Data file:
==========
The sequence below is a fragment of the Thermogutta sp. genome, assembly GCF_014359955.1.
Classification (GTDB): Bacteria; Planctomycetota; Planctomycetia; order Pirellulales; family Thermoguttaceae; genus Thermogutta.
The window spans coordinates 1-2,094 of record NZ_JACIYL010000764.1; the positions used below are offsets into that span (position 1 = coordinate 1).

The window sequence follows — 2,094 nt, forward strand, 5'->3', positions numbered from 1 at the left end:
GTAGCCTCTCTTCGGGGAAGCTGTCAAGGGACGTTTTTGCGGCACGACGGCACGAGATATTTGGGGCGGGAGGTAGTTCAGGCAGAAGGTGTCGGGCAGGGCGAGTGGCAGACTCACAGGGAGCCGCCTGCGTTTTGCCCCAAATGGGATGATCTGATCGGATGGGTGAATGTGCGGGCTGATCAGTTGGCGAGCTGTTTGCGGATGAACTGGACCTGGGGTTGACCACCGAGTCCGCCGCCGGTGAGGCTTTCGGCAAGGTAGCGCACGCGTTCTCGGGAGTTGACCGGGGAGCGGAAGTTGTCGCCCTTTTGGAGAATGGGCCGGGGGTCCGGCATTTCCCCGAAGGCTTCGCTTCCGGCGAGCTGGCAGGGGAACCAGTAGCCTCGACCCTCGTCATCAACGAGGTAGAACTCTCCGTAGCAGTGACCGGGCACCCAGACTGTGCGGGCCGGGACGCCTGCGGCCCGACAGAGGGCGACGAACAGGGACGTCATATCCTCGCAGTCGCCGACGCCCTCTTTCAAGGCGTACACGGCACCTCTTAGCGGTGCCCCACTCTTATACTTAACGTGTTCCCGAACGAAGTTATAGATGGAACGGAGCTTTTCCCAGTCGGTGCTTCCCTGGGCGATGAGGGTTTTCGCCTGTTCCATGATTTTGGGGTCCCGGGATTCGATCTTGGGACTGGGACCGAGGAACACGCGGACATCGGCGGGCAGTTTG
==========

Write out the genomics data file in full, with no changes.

The sequence below is a fragment of the Thermogutta sp. genome, assembly GCF_014359955.1.
Classification (GTDB): Bacteria; Planctomycetota; Planctomycetia; order Pirellulales; family Thermoguttaceae; genus Thermogutta.
The window spans coordinates 1-2,094 of record NZ_JACIYL010000764.1; the positions used below are offsets into that span (position 1 = coordinate 1).

The window sequence follows — 2,094 nt, forward strand, 5'->3', positions numbered from 1 at the left end:
GTAGCCTCTCTTCGGGGAAGCTGTCAAGGGACGTTTTTGCGGCACGACGGCACGAGATATTTGGGGCGGGAGGTAGTTCAGGCAGAAGGTGTCGGGCAGGGCGAGTGGCAGACTCACAGGGAGCCGCCTGCGTTTTGCCCCAAATGGGATGATCTGATCGGATGGGTGAATGTGCGGGCTGATCAGTTGGCGAGCTGTTTGCGGATGAACTGGACCTGGGGTTGACCACCGAGTCCGCCGCCGGTGAGGCTTTCGGCAAGGTAGCGCACGCGTTCTCGGGAGTTGACCGGGGAGCGGAAGTTGTCGCCCTTTTGGAGAATGGGCCGGGGGTCCGGCATTTCCCCGAAGGCTTCGCTTCCGGCGAGCTGGCAGGGGAACCAGTAGCCTCGACCCTCGTCATCAACGAGGTAGAACTCTCCGTAGCAGTGACCGGGCACCCAGACTGTGCGGGCCGGGACGCCTGCGGCCCGACAGAGGGCGACGAACAGGGACGTCATATCCTCGCAGTCGCCGACGCCCTCTTTCAAGGCGTACACGGCACCTCTTAGCGGTGCCCCACTCTTATACTTAACGTGTTCCCGAACGAAGTTATAGATGGAACGGAGCTTTTCCCAGTCGGTGCTTCCCTGGGCGATGAGGGTTTTCGCCTGTTCCATGATTTTGGGGTCCCGGGATTCGATCTTGGGACTGGGACCGAGGAACACGCGGACATCGGCGGGCAGTTTG